Industry Terms – The Letter B

Industry Terms TrevPAR World

Bankruptcy

A legal proceeding involving a person or business that’s unable to repay outstanding debts. The bankruptcy process begins with a petition filed by the debtor or on behalf of creditors.

All of the debtor’s assets are measured and evaluated, whereupon the assets are used to repay a portion of outstanding debt. Upon the completion of bankruptcy proceedings, the debtor is relieved of the debt obligations incurred before filing for bankruptcy.

Bankruptcy offers an individual or business a chance to start fresh by forgiving debts that can’t be paid while offering creditors a chance to obtain some measure of repayment based on what assets are available.

Basis Point

A unit equal to 1/100th of 1% and used to denote the change in a financial instrument. The basis point is commonly used for calculating changes in interest rates, equity indexes and the yield of a fixed-income security.

The relationship between percentage changes and basis points can be summarized as follows: 1% change equals 100 basis points, and 0.01% equals 1 basis point. A bond whose yield increases from 5% to 5.5% is said to increase by 50 basis points; or interest rates that have risen 1% are said to have increased by 100 basis points.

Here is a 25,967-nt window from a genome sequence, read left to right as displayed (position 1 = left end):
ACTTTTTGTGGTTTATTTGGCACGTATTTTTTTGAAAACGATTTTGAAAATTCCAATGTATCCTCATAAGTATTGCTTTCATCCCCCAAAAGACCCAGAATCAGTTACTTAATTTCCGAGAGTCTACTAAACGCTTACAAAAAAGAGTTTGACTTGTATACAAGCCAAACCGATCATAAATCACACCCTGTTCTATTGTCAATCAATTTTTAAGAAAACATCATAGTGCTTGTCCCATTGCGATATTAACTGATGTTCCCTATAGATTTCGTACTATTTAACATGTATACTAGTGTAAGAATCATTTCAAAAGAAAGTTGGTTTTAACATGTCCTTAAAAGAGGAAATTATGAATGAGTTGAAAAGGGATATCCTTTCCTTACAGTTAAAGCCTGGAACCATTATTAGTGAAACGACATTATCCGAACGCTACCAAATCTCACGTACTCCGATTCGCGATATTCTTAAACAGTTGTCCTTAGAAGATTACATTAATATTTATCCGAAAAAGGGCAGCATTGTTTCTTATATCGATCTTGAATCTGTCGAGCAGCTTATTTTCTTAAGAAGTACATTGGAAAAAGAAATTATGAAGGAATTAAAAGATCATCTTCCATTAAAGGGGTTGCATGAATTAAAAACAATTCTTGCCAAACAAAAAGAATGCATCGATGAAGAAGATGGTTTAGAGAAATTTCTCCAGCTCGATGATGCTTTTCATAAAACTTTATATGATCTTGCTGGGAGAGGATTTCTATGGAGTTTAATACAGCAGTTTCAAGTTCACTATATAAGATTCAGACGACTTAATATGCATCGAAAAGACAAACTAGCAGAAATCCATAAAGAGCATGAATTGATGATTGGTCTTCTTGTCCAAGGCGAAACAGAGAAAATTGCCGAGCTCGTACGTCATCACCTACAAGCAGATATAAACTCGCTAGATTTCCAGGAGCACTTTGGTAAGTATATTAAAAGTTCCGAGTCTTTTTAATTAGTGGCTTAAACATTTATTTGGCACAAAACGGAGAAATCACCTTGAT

Hotel industry example: Red Lion’s hotel direct operating profit for the fourth quarter of 2007 increased 19.4% to $5.8 million from the prior-year period, a 205 basis-point increase to 15.7% versus 13.6% in 2006.

Bid-Ask Spread

The amount by which the ask price exceeds the bid. This is the difference in price between the highest price a buyer is willing to pay for an asset and the lowest price a seller is willing to sell it. If the bid price is $20 and the ask price is $21, then the bid-ask spread is $1. The size of the spread from one asset to another will differ mainly because of the difference in liquidity of each asset.

Bondholder 

The owner of a government or corporate bond. Being a bondholder is often considered safer than being a shareholder because if a company liquidates, it must pay its bondholders before it pays its shareholders. Being a bondholder entitles one to receive regular interest payments, if the bond pays interest, usually semiannually or annually, as well as a return of principal when the bond matures.

Bonds are perceived as being low risk, but the level of risk depends on the type of bond in question. For example, holding corporate bonds will yield higher returns than holding government bonds, but they come with greater risk. Bonds also are subject to interest rate risk, reinvestment risk, inflation risk, credit/default risk, liquidity risk and rating downgrades. An advantage of being a bondholder is that some bonds are exempt from federal, state or local income taxes.

Boutique

Unique in style, design-centric, either independent or affiliated with a smaller brand system, with 40 to 300 guestrooms.

Author: Derek Martin 

Source – Hotel News Now

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